Interview questions can be tricky.
Coming up with a decent answer in a highly stressful environment of a technical interview might prove to be a real challenge. That’s why preparation is necessary to land that dream internship!
Today we will dive into an answer to a very common interview question.
In your opinion, what is the biggest difference between C++ and Python?
This article is not meant to be a complete list of all differences between the two. It’s simply a draft of an answer with enough details to satisfy an interviewer asking this question.
Arguably, the biggest difference between the two is the type system. C++ is a statistically typed language. This means that a type of a variable has to be defined when the variable is declared and cannot be changed later. On contrary, Python is dynamically typed, which means that you’re free to change the type of variable if you wish to do so.
id = str(id) is perfectly valid Python. Convenient, huh?
(If you want to read more about the topic: some people believe that dynamically typing is useless…. Oh, and static typing is horrible too)
C++ is a compiled language. Python code is first compiled to byte code (those .pyc files you probably seen). This byte code is then executed by a Python virtual machine.
In contrary to C+, Python does not support pointers, nor pointer arithmetic. You can read more about pointers and references in C++/Python here.
In C++ it’s programmers responsibility to allocate and deallocate memory. Python completely abstracts memory management from the programmer.
For the interviewer, it’s probably going to be the least interesting part of the answer, but the syntax of both languages is very different as well.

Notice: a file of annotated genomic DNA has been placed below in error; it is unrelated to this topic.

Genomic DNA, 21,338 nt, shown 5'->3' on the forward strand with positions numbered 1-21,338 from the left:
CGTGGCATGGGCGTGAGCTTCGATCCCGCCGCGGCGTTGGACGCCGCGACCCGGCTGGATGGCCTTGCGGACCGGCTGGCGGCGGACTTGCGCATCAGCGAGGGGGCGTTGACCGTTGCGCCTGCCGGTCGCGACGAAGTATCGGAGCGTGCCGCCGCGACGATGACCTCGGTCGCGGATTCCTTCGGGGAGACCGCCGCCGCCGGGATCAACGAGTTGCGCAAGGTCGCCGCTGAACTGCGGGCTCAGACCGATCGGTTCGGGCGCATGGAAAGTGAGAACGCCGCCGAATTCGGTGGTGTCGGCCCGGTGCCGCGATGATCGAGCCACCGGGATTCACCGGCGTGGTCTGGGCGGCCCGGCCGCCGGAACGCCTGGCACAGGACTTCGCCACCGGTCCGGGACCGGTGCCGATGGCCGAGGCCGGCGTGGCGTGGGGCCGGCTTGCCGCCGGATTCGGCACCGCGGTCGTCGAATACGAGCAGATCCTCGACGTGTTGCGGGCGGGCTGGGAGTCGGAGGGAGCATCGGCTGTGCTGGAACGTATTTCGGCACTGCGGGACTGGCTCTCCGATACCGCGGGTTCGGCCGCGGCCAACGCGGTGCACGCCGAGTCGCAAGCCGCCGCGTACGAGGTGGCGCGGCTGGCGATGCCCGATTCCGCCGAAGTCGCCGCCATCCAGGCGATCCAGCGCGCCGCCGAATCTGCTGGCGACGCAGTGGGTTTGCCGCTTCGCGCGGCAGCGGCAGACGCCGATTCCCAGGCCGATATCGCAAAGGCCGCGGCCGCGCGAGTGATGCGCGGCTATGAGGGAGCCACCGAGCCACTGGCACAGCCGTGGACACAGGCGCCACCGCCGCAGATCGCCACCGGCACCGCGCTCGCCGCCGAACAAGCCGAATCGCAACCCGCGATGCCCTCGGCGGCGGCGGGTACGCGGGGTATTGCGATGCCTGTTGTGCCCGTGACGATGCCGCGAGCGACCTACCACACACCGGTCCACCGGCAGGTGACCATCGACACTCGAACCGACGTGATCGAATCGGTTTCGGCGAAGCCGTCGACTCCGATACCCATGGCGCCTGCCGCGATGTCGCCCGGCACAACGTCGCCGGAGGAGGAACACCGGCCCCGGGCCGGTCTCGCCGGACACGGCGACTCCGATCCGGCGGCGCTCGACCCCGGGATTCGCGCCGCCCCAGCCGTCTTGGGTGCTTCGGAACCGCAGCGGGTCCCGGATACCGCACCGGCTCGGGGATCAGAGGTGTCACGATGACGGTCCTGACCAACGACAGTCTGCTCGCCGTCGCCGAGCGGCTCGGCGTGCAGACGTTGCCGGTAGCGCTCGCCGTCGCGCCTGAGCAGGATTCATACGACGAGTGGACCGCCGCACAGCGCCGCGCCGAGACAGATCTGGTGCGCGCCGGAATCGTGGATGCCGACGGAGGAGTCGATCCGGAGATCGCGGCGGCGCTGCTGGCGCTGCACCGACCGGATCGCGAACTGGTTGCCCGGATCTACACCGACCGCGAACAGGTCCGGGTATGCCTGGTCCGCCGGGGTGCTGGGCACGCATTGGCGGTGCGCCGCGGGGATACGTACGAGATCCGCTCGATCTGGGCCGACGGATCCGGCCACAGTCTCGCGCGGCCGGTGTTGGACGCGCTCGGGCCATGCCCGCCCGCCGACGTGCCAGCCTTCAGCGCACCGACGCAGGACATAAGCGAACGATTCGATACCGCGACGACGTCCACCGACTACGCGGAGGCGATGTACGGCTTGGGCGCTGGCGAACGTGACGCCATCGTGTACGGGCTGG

Histogram of an image is a histogram of pixel intensity values. It sounds complicated, but in reality the concept is very simple.
For simplicity let’s assume our image is a grayscale image, so that each pixel has some brightness (or intensity) represented by an integer from 0 to 2^n-1.
Histogram of that image is just a bar graph showing us how many pixels of each intensity there are in that particular graph.
Histogram might be normalized, meaning that for each pixel intensity i the number of pixels with that intensity is divided by the total number of pixels in the image. This way height of each bar in the chart represents a probability of some pixel having that brightness.
But what about colours? One of the most common solutions is to use RGB model: represent red, green and blue components of the image separately. Those three basic colours are then added to reproduce a broad array of colours. Now we can create separate histogram for each channel (red, green, blue) or we can convert it to grayscale and compute the histogram normally.
But why should we care about histograms?
Histogram are be used for many image enhancement algorithms. For example, histogram equalisation is used to automatically improve image’s contrast by “stretching” the histogram.
Histogram can also be used to choose an appropriate threshold if we want to make convert our image to a binary image (consisting of black and white pixels only).
To summarise: image histogram is a graphical representation of a pixel brightness distribution. It’s very important in image processing as many image enhancement algorithms, such as histogram equalisation rely on it.
Next time: Histogram equalisation
I created my blog almost 6 months ago. It has been empty since then.
I wrote about 10 articles, but I couldn’t force myself to publish any of them. I knew I’ll eventually have to do it, but I was afraid to put my work in front of other people. And I still am.
I wanted my first article to be excellent. Or at least not terrible. I kept changing, rewriting and eventually throwing away everything I wrote. It was particularly difficult for me, as I’m not a native speaker. Finally, I decided to do something about my fear. I gave myself 15 minutes to write something and publish it immediately.
So here it is, my first blog post 🙂